The choice is difficult until you look at how deeply entrenched the United States is in a state-subsidized version of capitalism. Between the court rulings that are now interpreted as defining corporations as individuals and the bought politicians and regulators, how could we possibly achieve real capitalism? More importantly, do we want to experience the ravages of the market when the state has less involvement, and would we be happy with the results that the un-subsidized market produces?
Now lets look at regulation, which has its success stories and in more recent years, disasters. The recent housing bubble was a fine example of revolving-door politics, with regulators and White House officials (Larry Summers, Tim Geithner) serving the interests of their former employers instead of the interests of the population. However, people generally have alot of faith that regulation is a tool of democracy, as evidenced by the fact that people no longer un-plug their appliances at night.
Economist James K. Galbraith (University of Texas at Austin) lectured following the release of his book in 2009 that regulation isn\’t imposed on markets, but it \”makes modern free markets possible\”. When one opens a bag of vegetables that are labeled pre-washed in the U.S, it\’s not necessary to boil them before eating in fear of pesticides and contaminants. In China, however, this doesn\’t hold true. In the United States, much faith exists in a regulatory apparatus that has proven itself in certain cases to be worthy of the people\’s trust.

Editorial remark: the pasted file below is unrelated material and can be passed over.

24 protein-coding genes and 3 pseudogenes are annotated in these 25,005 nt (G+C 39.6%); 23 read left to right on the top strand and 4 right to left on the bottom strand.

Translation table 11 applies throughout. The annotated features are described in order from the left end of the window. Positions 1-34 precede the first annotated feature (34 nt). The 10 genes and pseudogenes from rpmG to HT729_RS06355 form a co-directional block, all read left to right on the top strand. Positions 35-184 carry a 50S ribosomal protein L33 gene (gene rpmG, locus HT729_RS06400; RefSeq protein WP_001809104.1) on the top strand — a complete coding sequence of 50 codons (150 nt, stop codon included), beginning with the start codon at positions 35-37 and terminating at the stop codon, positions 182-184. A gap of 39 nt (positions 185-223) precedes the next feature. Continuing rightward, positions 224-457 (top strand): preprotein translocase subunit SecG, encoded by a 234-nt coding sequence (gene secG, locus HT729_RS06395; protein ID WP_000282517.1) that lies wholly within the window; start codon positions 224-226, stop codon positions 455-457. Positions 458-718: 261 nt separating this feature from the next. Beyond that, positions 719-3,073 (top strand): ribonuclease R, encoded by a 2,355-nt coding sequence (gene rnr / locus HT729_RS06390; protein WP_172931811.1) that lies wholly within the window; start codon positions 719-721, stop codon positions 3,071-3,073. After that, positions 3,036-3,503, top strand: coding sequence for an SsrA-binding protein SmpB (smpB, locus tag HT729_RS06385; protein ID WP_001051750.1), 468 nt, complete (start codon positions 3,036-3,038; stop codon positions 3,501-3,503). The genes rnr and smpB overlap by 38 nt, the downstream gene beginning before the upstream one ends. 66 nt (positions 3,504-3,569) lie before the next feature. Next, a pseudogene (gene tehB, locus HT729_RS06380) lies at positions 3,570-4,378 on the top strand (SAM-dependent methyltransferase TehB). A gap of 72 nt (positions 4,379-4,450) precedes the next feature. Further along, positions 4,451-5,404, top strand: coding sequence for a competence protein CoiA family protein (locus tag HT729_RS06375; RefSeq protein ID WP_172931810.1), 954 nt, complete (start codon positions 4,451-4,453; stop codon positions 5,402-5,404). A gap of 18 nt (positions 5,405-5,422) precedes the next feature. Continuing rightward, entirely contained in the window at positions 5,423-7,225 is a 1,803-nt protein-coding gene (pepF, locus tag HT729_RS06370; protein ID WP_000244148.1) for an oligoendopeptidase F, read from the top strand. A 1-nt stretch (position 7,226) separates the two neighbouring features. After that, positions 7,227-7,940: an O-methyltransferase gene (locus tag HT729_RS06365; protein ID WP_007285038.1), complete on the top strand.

Ghandi was once asked what he thought of Western Civilization. He said \”It might be a good idea.\” The same can be said about capitalism in the U.S. The rich and powerful elites wants a powerful state that favors them, and only them, designed with the sole purpose of protecting them from the ravages of the market.
So the conservative politicians are really doing exactly what their real conservative constituents are asking of them, but the constituents keep getting shafted. The economic and ethical realities are just incredibly flawed. As Noam Chomsky once said, \”Everyone seems to know this but economists.\” Middle class people who call themselves conservatives feel the burdens of a flawed system just like everyone else, but they\’re misinformed by an undemocratic media culture that\’s so heavily influenced by \’conservative\’ entities that it can be described as carrying out a propaganda function. The media constantly shills for a system in which free markets impose tough love on the working class, the rich can have their social contract, and you just can\’t know that.
Perhaps this is what it means to be \’conservative\’:
Disposed to love government when it does anything good for the power structure, but hate government when it does something good for them.